Libertarians are often misunderstood, they believe people are basically good and are endowed by their Creator with natural rights, including the rights of life, liberty, and property. In the United States, libertarians often embrace a political philosophy that advocates small government and is culturally liberal and fiscally conservative. This is far different from what is offered up in America’s two-dimensional political spectrum mainly made up of conservatives with ridged right-wing social values and liberals that embrace big government and the spending that supports it.
The Trend From 20% To 35% Is Clear And Continues

Big government is not just an American problem and tends to be even worse in countries established long ago. It seems corruption and government both tend to grow in unison over time. The reality of ever-larger government has manifest itself in more scandals as departments overreach their missions. This can be seen in the military, the IRS, NSA, and huge incomprehensible bills being passed by Congress while our government often fails to accomplish the tasks it is given.

Like the Populist, until the system changes, libertarians should expect to remain a small swing group looking for a home. As for the idea of reforming or improving our election system, that is very unlikely to happen as neither major party wants to introduce a change that might benefit the other. The entrenched interest of the elites within the system block change. The small hope for change can be found in shifting demographics that are rapidly shrinking the Republican Party. If they do not adopt a more populist message and a big tent policy they will continue to lose power. This could have a very negative impact on America going forward.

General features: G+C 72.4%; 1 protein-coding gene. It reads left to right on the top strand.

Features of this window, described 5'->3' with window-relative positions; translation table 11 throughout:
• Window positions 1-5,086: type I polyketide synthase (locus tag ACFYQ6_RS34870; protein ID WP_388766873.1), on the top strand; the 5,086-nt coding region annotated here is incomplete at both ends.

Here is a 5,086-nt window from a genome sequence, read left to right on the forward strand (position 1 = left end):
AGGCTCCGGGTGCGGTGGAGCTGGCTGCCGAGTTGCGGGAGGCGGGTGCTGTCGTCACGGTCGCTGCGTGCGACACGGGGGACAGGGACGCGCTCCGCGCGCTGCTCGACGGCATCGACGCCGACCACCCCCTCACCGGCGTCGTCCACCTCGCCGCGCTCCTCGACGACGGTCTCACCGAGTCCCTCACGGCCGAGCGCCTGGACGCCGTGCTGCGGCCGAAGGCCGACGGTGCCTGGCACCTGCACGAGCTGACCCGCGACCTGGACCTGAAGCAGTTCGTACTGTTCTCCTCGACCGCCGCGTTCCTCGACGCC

The polarization we see today may be mild compared to what we see in ten years if a large segment of the population feels its voice is silenced. If the checks and balances in our system fail, expect anger to grow as more Americans begin to feel even more left out in the cold. The saying “be careful what you wish for” may again be proven true as those wanting more government intervention experience the limits of government and bureaucracy while burdened by the financial cost it imposes. We must remember that government is often not constrained by the power of the purse to strive for efficiency, where a business fails when it does not meet its goals of providing a good service or product at a reasonable cost government muddles on.

The open-ended theme of larger Government is generally a mechanism to in some way transfer wealth. Mandates often unfunded are fostered upon business organizations and private citizens.  A new proactive movement of “cuteness” cloaked in a veil of flexibility and diversity has allowed politicians and bureaucrats to use terms like “Private Public Partnership” and “quasi-government entities” that mask just how deep its roots have grown. These terms open a pathway for politicians to tinker without the personal financial risk that a businessman must take. Those within government love being creative especially when they do so on our dime. The use of sun-set legislation is underused when it comes to extending and renewing government bodies. We tend to forget that the best time to kill a monster is while it’s small.

It is the nature of bureaucracy to expand. It often takes courage to make difficult and unpopular political and economic decisions that will cause pain but benefit society in the long run. A political system that encourages sidestepping these issues to pander to the masses in exchange for remaining in power pays a tremendous price that can stay hidden for only so long. This is a trap America has slipped into, getting out of this will prove quite difficult. I seriously question whether we have the fortitude to take the necessary steps required.

Footnote; This post dovetails with many of my writings. Some of my solutions may come across as provocative but are food for thought. For more on government’s role in our lives, related articles may be found in my blog archive, thanks for reading.